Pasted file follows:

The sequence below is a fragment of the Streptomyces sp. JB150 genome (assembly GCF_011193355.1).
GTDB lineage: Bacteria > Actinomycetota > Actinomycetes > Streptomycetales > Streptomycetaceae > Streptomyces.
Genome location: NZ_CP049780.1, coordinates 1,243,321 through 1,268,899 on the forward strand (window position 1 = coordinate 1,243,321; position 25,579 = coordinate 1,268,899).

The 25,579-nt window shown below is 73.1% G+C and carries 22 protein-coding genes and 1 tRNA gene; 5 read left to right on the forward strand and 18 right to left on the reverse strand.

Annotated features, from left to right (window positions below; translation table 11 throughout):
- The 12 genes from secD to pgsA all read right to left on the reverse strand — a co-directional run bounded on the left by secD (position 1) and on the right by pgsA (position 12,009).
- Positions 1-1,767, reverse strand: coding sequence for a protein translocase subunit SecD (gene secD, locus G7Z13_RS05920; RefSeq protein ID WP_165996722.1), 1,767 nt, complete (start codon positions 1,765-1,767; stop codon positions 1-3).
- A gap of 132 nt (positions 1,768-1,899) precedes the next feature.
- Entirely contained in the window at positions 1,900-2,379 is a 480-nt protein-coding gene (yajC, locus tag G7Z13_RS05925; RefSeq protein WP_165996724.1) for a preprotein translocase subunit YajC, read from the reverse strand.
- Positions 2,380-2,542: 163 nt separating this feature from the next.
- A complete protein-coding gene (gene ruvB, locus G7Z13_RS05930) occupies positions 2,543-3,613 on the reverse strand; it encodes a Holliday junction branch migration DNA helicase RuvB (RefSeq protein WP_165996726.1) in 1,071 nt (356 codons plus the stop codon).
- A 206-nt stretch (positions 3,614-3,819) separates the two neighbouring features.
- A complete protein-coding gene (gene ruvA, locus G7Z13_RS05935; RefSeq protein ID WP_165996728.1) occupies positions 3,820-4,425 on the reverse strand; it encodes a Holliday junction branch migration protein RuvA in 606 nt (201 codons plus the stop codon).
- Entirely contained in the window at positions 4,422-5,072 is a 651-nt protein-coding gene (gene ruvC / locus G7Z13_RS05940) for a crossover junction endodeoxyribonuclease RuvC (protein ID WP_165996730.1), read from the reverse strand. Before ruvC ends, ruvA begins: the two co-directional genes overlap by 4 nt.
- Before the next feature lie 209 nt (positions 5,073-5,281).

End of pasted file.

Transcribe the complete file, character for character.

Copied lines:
The sequence below is a fragment of the Streptomyces sp. JB150 genome (assembly GCF_011193355.1).
GTDB lineage: Bacteria > Actinomycetota > Actinomycetes > Streptomycetales > Streptomycetaceae > Streptomyces.
Genome location: NZ_CP049780.1, coordinates 1,243,321 through 1,268,899 on the forward strand (window position 1 = coordinate 1,243,321; position 25,579 = coordinate 1,268,899).

The 25,579-nt window shown below is 73.1% G+C and carries 22 protein-coding genes and 1 tRNA gene; 5 read left to right on the forward strand and 18 right to left on the reverse strand.

Annotated features, from left to right (window positions below; translation table 11 throughout):
- The 12 genes from secD to pgsA all read right to left on the reverse strand — a co-directional run bounded on the left by secD (position 1) and on the right by pgsA (position 12,009).
- Positions 1-1,767, reverse strand: coding sequence for a protein translocase subunit SecD (gene secD, locus G7Z13_RS05920; RefSeq protein ID WP_165996722.1), 1,767 nt, complete (start codon positions 1,765-1,767; stop codon positions 1-3).
- A gap of 132 nt (positions 1,768-1,899) precedes the next feature.
- Entirely contained in the window at positions 1,900-2,379 is a 480-nt protein-coding gene (yajC, locus tag G7Z13_RS05925; RefSeq protein WP_165996724.1) for a preprotein translocase subunit YajC, read from the reverse strand.
- Positions 2,380-2,542: 163 nt separating this feature from the next.
- A complete protein-coding gene (gene ruvB, locus G7Z13_RS05930) occupies positions 2,543-3,613 on the reverse strand; it encodes a Holliday junction branch migration DNA helicase RuvB (RefSeq protein WP_165996726.1) in 1,071 nt (356 codons plus the stop codon).
- A 206-nt stretch (positions 3,614-3,819) separates the two neighbouring features.
- A complete protein-coding gene (gene ruvA, locus G7Z13_RS05935; RefSeq protein ID WP_165996728.1) occupies positions 3,820-4,425 on the reverse strand; it encodes a Holliday junction branch migration protein RuvA in 606 nt (201 codons plus the stop codon).
- Entirely contained in the window at positions 4,422-5,072 is a 651-nt protein-coding gene (gene ruvC / locus G7Z13_RS05940) for a crossover junction endodeoxyribonuclease RuvC (protein ID WP_165996730.1), read from the reverse strand. Before ruvC ends, ruvA begins: the two co-directional genes overlap by 4 nt.
- Before the next feature lie 209 nt (positions 5,073-5,281).